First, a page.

Anyone know if that is valid? If so, how is taxing more going to make any difference if our spending habits are going to remain the same or worse?

  • atl134 Salt Lake City, UT
    Sept. 27, 2011 1:15 p.m.

    If there is such a thing as class warfare... the rich started it and they intent to continue it, whining about their supposedly burdensome tax levels while insisting we need to "expand the tax base".

    @muncle37
    "this article had a nice twist that is very deceptive. "

    Facts are an inconvenient thing and the fact is the income and wealth gaps are widening.

    @lostinDC
    "I see nothing in the article nor any of the comments that say how taxing the rich more will help the handy-man raise himself out of the working poor and into the middle class."

    It won't, but wealthy people hoarding wealth hasn't done a thing to help create jobs the past decade, and since they're gaining in wealth they seem to be doing well, with our massive deficits being an issue of concern, the least harmful place to cut or tax to help reduce debt is to get rid of the bush tax cuts for the wealthy.

    "BO chased them offshore with the EPA, Obamacare, and the NLRB. "

    How did obama do that? When he got into office it was -700k/month, now we have an 18 month streak of gaining or not losing jobs.

  • FDRfan safety dictates, ID
    Sept. 27, 2011 1:19 p.m.

    Fred Vader | 1:02 p.m. Sept. 27, 2011
    Oklahoma City, OK
    "I think I read somewhere once that even if we took every penny held by the wealthy 1%, added it all together, and put it into the goverment coffers, that at the rate we are spending today, it wouldn't even put a small dent into the actual debt the we have currently."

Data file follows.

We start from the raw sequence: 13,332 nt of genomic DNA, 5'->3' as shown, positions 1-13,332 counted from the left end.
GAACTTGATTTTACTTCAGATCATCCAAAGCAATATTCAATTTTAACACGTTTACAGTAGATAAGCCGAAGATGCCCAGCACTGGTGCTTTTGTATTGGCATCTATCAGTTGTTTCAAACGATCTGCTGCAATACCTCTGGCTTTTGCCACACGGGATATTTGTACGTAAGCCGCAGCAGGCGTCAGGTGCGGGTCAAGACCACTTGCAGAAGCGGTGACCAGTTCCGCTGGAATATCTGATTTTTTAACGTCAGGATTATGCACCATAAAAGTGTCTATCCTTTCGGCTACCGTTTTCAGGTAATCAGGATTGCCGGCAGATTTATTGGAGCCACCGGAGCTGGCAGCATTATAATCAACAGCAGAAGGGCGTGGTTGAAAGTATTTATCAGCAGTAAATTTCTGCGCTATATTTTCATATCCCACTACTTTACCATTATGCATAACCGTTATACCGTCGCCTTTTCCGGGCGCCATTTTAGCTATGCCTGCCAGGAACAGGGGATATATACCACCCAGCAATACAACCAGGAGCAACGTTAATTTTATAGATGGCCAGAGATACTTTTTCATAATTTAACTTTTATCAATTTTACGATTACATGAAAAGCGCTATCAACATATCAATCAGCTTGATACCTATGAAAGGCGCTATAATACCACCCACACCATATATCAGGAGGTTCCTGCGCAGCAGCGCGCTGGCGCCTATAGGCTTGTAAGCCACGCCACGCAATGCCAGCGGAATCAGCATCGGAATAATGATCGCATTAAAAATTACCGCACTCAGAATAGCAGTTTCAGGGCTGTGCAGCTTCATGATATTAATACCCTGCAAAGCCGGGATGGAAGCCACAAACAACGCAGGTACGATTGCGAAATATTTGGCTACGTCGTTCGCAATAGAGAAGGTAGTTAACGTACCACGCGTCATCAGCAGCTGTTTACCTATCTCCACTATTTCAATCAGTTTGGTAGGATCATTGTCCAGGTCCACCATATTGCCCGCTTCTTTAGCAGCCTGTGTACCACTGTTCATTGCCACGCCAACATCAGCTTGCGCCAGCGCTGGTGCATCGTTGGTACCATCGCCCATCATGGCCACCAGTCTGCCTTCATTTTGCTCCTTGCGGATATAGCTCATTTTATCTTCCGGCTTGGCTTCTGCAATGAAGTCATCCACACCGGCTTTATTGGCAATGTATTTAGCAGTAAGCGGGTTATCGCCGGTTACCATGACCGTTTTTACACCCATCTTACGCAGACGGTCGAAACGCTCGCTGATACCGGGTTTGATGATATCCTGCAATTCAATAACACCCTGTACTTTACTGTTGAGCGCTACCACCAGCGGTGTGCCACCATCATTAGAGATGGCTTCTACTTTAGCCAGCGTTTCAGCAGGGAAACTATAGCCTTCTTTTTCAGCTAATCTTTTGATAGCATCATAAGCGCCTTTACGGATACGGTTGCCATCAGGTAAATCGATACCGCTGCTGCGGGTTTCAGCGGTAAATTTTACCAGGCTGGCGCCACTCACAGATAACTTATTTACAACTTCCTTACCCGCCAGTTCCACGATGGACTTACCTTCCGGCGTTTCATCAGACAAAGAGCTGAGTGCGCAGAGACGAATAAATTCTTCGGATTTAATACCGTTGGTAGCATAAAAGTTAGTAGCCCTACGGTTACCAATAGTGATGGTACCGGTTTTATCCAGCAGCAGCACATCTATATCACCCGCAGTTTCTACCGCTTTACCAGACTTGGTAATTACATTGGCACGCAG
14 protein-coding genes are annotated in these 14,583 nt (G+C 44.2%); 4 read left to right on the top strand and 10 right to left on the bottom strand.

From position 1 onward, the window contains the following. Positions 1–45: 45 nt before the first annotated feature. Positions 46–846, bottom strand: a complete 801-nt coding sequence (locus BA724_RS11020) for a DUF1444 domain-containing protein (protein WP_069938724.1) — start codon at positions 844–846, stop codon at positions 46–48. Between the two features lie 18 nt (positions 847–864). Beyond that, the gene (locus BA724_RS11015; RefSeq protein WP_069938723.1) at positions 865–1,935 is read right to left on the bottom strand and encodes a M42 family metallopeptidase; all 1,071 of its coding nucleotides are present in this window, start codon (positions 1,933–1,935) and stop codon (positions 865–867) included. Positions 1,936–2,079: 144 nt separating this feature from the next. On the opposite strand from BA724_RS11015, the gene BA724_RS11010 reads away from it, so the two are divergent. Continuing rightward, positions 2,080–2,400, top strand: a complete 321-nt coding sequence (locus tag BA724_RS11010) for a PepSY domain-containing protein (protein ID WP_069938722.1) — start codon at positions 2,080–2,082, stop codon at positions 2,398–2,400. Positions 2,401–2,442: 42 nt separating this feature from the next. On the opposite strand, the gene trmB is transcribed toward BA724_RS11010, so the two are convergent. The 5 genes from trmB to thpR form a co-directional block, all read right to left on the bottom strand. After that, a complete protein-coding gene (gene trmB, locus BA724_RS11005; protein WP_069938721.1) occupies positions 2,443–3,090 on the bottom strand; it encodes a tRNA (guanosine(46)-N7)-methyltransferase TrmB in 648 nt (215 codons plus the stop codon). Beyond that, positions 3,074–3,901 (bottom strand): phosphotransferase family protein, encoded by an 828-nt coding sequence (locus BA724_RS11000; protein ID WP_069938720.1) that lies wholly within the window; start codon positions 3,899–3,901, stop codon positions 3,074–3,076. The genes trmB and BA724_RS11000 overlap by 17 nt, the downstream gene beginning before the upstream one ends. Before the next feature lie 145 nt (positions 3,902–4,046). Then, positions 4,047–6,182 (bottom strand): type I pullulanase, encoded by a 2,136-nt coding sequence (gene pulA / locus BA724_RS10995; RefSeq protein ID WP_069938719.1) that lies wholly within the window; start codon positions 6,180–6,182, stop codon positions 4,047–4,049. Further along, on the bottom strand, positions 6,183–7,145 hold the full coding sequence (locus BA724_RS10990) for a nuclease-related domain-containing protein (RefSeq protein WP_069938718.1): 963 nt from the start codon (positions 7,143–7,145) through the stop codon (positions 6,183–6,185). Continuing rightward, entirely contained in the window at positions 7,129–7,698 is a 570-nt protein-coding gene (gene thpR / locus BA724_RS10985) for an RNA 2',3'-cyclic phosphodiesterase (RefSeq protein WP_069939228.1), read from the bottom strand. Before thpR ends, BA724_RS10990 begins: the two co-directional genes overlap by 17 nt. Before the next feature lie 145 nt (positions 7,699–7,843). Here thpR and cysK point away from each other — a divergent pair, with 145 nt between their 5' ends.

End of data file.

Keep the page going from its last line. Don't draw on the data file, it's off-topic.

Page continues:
Lets try it and see.

  • atl134 Salt Lake City, UT
    Sept. 27, 2011 1:19 p.m.

    @Andy
    "I recall an economics professor telling me one cause of the great depression was too much money was concentrated in too few hands. And those who had money could not spend it fast enough to sustain economic growth. "

    I agree with him. In 1928 the top 20% owned 50% of the wealth. After WWII that fell to ~30% and stayed there until 1980. Then it went up until 2007 it hit 47% of wealth owned by the top 20%. Coincidence? Doubtful.

    "One point that won't leave my mind is a large contributing factor to the wealth distribution came with the bail-outs. "

    I think you're right to some extent. Since it was 47% in 2007 the condition of too much wealth in too few was present before the bailouts. Over the past couple years I think wealth concentration at the top has actually fallen to something like 43-45%. I think your point with the bailouts is that without them the wealth concentration at the top would have fallen even farther.

  • OHBU Columbus, OH
    Sept. 27, 2011 1:21 p.m.

    Fred Vader,

    Certainly taxing the most wealthy cannot be the only solution. There's no way that the money generated by raising their tax level (at least to the rates instituted by Reagan) could possibly offset the spending this nation incurred in Iraq. Spending needs to be reigned in...that much is clear. Particularly within the defense department, which has essentially enjoyed a blank check.

    But the taxes on the rich could go to programs that might actually help the economy...small business loans that actually create jobs (unlike the myth of the millionaire just chomping at the bit to free up some money to create some jobs), education grants to help our working class compete on a global scale, or other similar projects.

    If Republicans really are serious about fixing the economy, why did they balk at Obama's proposal to create a 100% tax writeoff for expenditures directly related to job creation (new hiring, equipment modernization, etc)?

  • atl134 Salt Lake City, UT